Thursday, July 12, 2012
Commission on Judicial Performance Admonishes Judge For Contemptuous Treatment of Defense Lawyer
By a MetNews Staff Writer
An Alameda Superior Court judge who told a criminal defense lawyer to “spend every waking moment” working on a case she was trying to continue case, to “work all day today, work all night” and “get up early tomorrow morning” was publicly admonished yesterday by the Commission on Judicial Performance.
Judge Morris D. Jacobson deprived Oakland attorney Anne Beles of the dignity and courtesy that judges owe to lawyers and others in their courtrooms, demeaned her in front of her client, and abused his authority, the commission said.
The commission imposed the admonishment under its rule 116, which means Jacobson waived his rights to formal proceedings and Supreme Court review, choosing to appear in a closed meeting of the commission to object to its proposed discipline.
The CJP explained that on Oct. 13, 2010, the judge was presiding over the criminal case of People v. Barrientos, which was on calendar for a motion to continue the preliminary hearing scheduled for the following day.
The judge indicated that he could not rule on the motion since not all of the defendants were present and that he would take up the continuance motion the following morning.
He then told Beles—an Oakland lawyer who has been a member of the State Bar since 1999 and is certified as a criminal law specialist—that he did not believe the 2,000 pages of discovery that had been delivered to her two weeks earlier was so voluminous that she could not have reviewed it in that time, and that she would have to spend the next 24 hours working on it before he would consider a continuance.
“Your Honor, I don’t need your advice on how to be competent.”
“That is contemptuous. That is contemptuous. That was disrespectful. Take a seat.”
The judge then required Beles to remain in the courtroom for about an hour—during which time he went into chambers to look at a checklist used in contempt cases—until a little after 11 a.m., then told her to return at 2 p.m. When she did so, she apologized for her earlier remark, at which time the judge required her to remain another half-hour before he accepted her apology.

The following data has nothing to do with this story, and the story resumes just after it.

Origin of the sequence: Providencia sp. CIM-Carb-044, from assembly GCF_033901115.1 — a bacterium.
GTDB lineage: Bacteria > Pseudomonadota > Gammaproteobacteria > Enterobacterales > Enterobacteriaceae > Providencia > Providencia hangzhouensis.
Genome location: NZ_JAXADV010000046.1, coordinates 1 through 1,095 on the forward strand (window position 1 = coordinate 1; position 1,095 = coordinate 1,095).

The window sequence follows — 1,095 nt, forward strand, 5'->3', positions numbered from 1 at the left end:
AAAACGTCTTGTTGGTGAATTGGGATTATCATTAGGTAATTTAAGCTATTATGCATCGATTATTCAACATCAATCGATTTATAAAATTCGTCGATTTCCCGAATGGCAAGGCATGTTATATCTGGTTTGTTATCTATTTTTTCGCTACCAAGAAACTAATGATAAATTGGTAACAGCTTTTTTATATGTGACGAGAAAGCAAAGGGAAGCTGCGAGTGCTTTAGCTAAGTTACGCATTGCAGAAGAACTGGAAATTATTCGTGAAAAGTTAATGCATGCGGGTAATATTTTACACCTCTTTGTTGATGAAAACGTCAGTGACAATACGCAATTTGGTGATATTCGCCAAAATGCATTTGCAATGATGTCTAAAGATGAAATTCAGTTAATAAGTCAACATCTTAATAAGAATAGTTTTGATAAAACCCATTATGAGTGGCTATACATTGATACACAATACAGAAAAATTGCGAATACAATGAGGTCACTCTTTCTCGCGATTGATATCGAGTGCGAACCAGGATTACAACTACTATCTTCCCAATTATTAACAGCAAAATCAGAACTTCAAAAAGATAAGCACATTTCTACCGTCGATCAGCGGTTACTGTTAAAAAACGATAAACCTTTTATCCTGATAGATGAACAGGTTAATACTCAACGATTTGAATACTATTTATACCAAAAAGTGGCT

Requiring the attorney to remain in the courtroom for a total of more than 90 minutes, the commission said, was tantamount to holding her in contempt without a hearing, the CJP said.
The commission also found it paradoxical that the judge detained the attorney “for over an hour and a half after having ordered her to spend every waking moment working on the case.”
That order, the commission added, was an abuse of authority because a judge has no power to direct an attorney’s after-hours social life or prevent her from working on other cases. It rejected Jacobson’s assertion that he was acting in accordance with statutes that discourage continuances and authorize imposition of sanctions upon lawyers who lack good cause for not being ready to proceed at the time a case is set for hearing.
“These statutes require a judge to deny a motion for a continuance absent good cause; they do not permit a judge to direct an attorney on how to prepare his or her case,” the CJP said.
The commission also noted that Jacobson had received a “stinger” letter in 2010 after he ordered an attorney to appear in court when no matter requiring the attorney’s presence was pending and ordered the attorney to remain in the courtroom for an un-calendared hearing.
“In the commission’s view, the judge’s repeat of similar misconduct reflects a lack of appreciation for the bounds of his authority and his duty to treat those who appear before him with courtesy, dignity and respect,” the decision read.
The vote to impose a public admonishment was 7-3, the commission said, with Chairperson and public member Lawrence Simi, attorney members Anthony P. Capozzi and Nanci E. Nishimura, Orange Superior Court Judge Frederick P. Horn, Fourth District Court of Appeal Presiding Justice Judith D. McConnell, and public members Adam N. Torres and Nathaniel Trives voting in favor.
Santa Clara Superior Court Judge Erica R. Yew and public members Maya Dillard Smith and Sandra Talcott voted in favor of a private admonishment. Public member Mary Lou Aranguren, the commission’s newest member, did not participate.
Jacobson has been a judge since 2005, when he was appointed by then-Gov. Arnold Schwarzenegger. He had previously practiced for 17 years, first as a deputy attorney general and later as an Alameda deputy district attorney.
He is a graduate of the University of Oklahoma and of Hastings College of the Law, and has been an adjunct faculty member at Hastings since 1994. He was recently named an advisory member of the Judicial Council by Chief Justice Tani Cantil-Sakauye.
Copyright 2012, Metropolitan News Company